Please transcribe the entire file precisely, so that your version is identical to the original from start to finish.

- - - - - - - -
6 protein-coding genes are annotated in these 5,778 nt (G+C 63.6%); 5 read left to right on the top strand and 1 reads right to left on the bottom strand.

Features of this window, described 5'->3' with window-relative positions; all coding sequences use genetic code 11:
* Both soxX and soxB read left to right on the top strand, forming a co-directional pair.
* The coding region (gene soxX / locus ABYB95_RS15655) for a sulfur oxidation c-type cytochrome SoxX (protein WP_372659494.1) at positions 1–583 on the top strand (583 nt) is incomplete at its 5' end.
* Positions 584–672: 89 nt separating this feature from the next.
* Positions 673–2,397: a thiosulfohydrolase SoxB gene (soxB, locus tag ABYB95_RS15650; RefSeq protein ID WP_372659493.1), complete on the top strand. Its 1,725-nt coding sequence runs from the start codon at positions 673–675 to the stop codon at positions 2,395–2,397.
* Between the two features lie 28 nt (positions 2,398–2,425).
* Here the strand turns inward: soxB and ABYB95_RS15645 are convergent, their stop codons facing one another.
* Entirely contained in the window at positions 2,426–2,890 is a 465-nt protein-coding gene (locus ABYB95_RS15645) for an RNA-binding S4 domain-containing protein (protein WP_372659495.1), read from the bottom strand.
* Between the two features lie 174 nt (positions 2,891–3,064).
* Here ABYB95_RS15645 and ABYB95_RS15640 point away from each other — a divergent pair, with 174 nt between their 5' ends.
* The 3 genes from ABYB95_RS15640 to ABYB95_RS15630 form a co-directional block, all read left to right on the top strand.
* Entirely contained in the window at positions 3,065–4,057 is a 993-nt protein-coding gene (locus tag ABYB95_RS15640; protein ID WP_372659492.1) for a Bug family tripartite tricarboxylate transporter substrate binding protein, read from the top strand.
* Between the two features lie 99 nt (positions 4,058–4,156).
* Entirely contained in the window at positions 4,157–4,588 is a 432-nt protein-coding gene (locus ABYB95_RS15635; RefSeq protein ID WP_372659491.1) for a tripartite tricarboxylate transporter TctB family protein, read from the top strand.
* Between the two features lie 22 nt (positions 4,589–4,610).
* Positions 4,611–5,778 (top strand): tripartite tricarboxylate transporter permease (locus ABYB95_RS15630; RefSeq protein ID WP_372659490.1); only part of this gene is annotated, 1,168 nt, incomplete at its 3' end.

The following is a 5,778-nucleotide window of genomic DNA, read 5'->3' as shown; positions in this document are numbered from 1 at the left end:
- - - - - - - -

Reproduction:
6 protein-coding genes are annotated in these 5,778 nt (G+C 63.6%); 5 read left to right on the top strand and 1 reads right to left on the bottom strand.

Features of this window, described 5'->3' with window-relative positions; all coding sequences use genetic code 11:
* Both soxX and soxB read left to right on the top strand, forming a co-directional pair.
* The coding region (gene soxX / locus ABYB95_RS15655) for a sulfur oxidation c-type cytochrome SoxX (protein WP_372659494.1) at positions 1–583 on the top strand (583 nt) is incomplete at its 5' end.
* Positions 584–672: 89 nt separating this feature from the next.
* Positions 673–2,397: a thiosulfohydrolase SoxB gene (soxB, locus tag ABYB95_RS15650; RefSeq protein ID WP_372659493.1), complete on the top strand. Its 1,725-nt coding sequence runs from the start codon at positions 673–675 to the stop codon at positions 2,395–2,397.
* Between the two features lie 28 nt (positions 2,398–2,425).
* Here the strand turns inward: soxB and ABYB95_RS15645 are convergent, their stop codons facing one another.
* Entirely contained in the window at positions 2,426–2,890 is a 465-nt protein-coding gene (locus ABYB95_RS15645) for an RNA-binding S4 domain-containing protein (protein WP_372659495.1), read from the bottom strand.
* Between the two features lie 174 nt (positions 2,891–3,064).
* Here ABYB95_RS15645 and ABYB95_RS15640 point away from each other — a divergent pair, with 174 nt between their 5' ends.
* The 3 genes from ABYB95_RS15640 to ABYB95_RS15630 form a co-directional block, all read left to right on the top strand.
* Entirely contained in the window at positions 3,065–4,057 is a 993-nt protein-coding gene (locus tag ABYB95_RS15640; protein ID WP_372659492.1) for a Bug family tripartite tricarboxylate transporter substrate binding protein, read from the top strand.
* Between the two features lie 99 nt (positions 4,058–4,156).
* Entirely contained in the window at positions 4,157–4,588 is a 432-nt protein-coding gene (locus ABYB95_RS15635; RefSeq protein ID WP_372659491.1) for a tripartite tricarboxylate transporter TctB family protein, read from the top strand.
* Between the two features lie 22 nt (positions 4,589–4,610).
* Positions 4,611–5,778 (top strand): tripartite tricarboxylate transporter permease (locus ABYB95_RS15630; RefSeq protein ID WP_372659490.1); only part of this gene is annotated, 1,168 nt, incomplete at its 3' end.

The following is a 5,778-nucleotide window of genomic DNA, read 5'->3' as shown; positions in this document are numbered from 1 at the left end: